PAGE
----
One of my personal missions for my recent trip to Gabriola Island was to find the farmer behind the amazing garlic I tasted when I visited the Island for the first time during a high school trip. The garlic was so flavourful and juicy that I wondered whether I had ever actually eaten garlic before. After hours of futile research, I was saddened to learn that the man behind Gabriola Gourmet Garlic, Ken Stefanson, had just recently passed away, leaving behind his loving wife and an incredible legacy.
In a twist of fate, I was introduced to another incredible Gabriola resident, Jennifer Knight. Jenn and her husband Will Sprogis own and operate Deep Roots Farms, a homestead located in the heart of Gabriola Island. Armed only with the knowledge that I was obsessed with sustainable garlic farming and on very little notice, Jenn very kindly welcomed me and my family to explore her farm and learn more about the work that they do.
The Garlic Farm
Garlic isn’t just an incredible produce from a culinary perspective; it also has endless health and medicinal benefits. There’s a huge difference between the kind of garlic that farmers like Jenn and Will are producing than the average anemic-looking bulbs you might find in a run-of-the mill grocery store.
It was fantastic to see (and smell!) their relatively small but mighty garlic farm. They are currently producing around 12,000 heads of organic garlic in four varieties: Spanish Roja, Majestic, Music, and Salt Spring Select. All four have their own distinct flavour profile, which will suit a variety of preferences (Spanish Roja is very, very hot!) and needs.
The garlic takes up most of the room and provides the highest income, but the couple also grows a variety of other produce such as tomatoes and lettuce, primarily for their own consumption.
As a surprise parting gift, Jennifer gave me a bag of freshly picked garlic scapes. Back at the campsite, we successfully fried them up with a little bacon over the fire and enjoyed them with our burgers and chips. Talk about an upgraded lunch!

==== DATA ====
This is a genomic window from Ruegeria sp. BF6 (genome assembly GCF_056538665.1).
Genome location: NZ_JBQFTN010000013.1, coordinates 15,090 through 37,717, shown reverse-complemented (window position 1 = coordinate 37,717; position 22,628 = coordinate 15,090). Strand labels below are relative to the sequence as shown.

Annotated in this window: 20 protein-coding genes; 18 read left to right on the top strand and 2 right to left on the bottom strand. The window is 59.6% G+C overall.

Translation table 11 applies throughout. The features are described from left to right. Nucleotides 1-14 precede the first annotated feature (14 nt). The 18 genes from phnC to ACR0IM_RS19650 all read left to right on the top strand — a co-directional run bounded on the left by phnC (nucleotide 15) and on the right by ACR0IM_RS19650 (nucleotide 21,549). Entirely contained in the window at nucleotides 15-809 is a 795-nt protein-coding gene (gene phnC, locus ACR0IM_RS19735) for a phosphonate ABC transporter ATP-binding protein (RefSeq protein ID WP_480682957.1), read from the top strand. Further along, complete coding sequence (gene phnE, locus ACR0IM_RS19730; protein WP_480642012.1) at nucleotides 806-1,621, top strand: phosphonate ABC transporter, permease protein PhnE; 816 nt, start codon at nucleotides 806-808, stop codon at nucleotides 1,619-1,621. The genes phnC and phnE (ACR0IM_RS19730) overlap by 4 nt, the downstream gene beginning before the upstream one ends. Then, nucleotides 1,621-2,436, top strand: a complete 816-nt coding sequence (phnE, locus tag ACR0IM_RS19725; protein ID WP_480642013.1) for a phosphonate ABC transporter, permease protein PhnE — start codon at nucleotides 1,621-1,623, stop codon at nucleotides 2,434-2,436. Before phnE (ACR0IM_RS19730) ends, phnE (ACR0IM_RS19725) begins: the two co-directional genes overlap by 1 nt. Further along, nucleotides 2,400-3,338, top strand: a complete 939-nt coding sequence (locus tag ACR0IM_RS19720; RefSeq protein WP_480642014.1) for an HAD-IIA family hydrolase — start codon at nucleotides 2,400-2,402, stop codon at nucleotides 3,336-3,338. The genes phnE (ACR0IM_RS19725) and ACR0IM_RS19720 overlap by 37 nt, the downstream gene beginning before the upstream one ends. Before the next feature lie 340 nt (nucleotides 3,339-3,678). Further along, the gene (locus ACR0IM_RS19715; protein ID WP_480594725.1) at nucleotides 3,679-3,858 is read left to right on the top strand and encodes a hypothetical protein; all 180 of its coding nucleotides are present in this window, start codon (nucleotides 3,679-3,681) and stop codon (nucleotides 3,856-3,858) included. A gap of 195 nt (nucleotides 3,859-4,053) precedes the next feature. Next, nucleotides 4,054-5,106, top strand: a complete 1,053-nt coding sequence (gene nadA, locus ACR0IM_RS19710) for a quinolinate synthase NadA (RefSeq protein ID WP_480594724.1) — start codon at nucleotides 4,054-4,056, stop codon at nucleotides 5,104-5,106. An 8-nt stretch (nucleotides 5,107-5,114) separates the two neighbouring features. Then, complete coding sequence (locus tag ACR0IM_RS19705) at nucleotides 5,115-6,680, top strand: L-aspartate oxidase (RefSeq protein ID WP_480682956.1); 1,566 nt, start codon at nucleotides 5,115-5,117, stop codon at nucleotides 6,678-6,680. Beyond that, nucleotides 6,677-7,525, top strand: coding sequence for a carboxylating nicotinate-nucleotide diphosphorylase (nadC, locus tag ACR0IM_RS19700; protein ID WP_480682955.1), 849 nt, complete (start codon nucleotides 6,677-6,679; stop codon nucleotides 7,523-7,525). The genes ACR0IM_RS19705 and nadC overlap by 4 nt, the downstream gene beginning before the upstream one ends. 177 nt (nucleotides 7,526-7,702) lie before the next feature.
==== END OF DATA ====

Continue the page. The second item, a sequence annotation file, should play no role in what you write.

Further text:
The Icelandic Sheep
Another key feature of Deep Roots Farms is the Icelandic Sheep.
The only reason I know anything about them is from the ample time spend in Norway, and the extent of my knowledge was that the were used by the Vikings as a sustainable resource. I didn’t realize that Icelandic sheep are one of the world’s oldest and purest breeds of sheep, and that they are incredibly rare in North America.
The sustainability comes from the fact that these sheep can be used for their milk, meat, and wool (which is then used for those famous Icelandic sweaters you will have seen if you’ve ever been to the country). They are very compact, (pretty) friendly creatures who happen to have a high birth yield. Jenn and Will primarily breed and sell them, but also occasionally use them for meat and milk. Apparently they haven’t yet taken up the art of wool spinning and sweater making, but I’m sure it’s only a matter of time.
As far as livestock goes, they also raise chickens and pigs, mostly for their family and friends’ own consumption. If you’re in the area, you can buy the chickens’ eggs from their farm stand every Monday. Imagine enjoying a modern life in which you can still eat high quality, humanely meat without ever having to step into a grocery store!
Equine Retirement Facility
Jenn is a long-standing horse lover. She has dedicated a significant portion of their property’s five acres to caring for ageing and retired horses, taking a huge burden off of owners who can no longer care for them. It’s sad to think about so many horses being neglected by their former owners after they are no longer “good”, but it’s great to know that places like this exist.
My sister Bianca with Kaden, one of the elderly residents on the farm.
Family and Community
You may be wondering how it is possible that Jenn and Will do all that they do. If so, you may be shocked to know that the farm is but a small part of their respective and collective resumes. Other than farming, Jenn is also a paramedic and part-time firefighter, as well as a professional photographer. Will is also a cabinet-maker and woodworker, as well as being the Fire Chief of the Gabriola Volunteer Fire Department. Perhaps their most important job however, is also being parents to two toddlers under the age of four.
COVID-19 has hit farmers like Jenn and Will very hard. Normally during the summer, they would have had several people from the WWOOF-ing program helping them out on the farm. However, with the help of their family members and community members, not to mention their own gusto, they’re finding creative ways to make things work.
Jenn and Will are such a great example of two people who have a passion for the land they live on and their creative approach to sustainable farming and living is truly impressive. Although they never set out to take on Ken’s legacy, there’s no doubt that many residents of Gabriola are happy to know that there’s a new generation of farmers taking the business of garlic farming as seriously as he did.
P.S. Gabriola Island is a wonderful Gulf Island shaped by the Pacific Ocean. For more information on how to visit, you can read my companion article, A Weekend on Gabriola Island for all the details.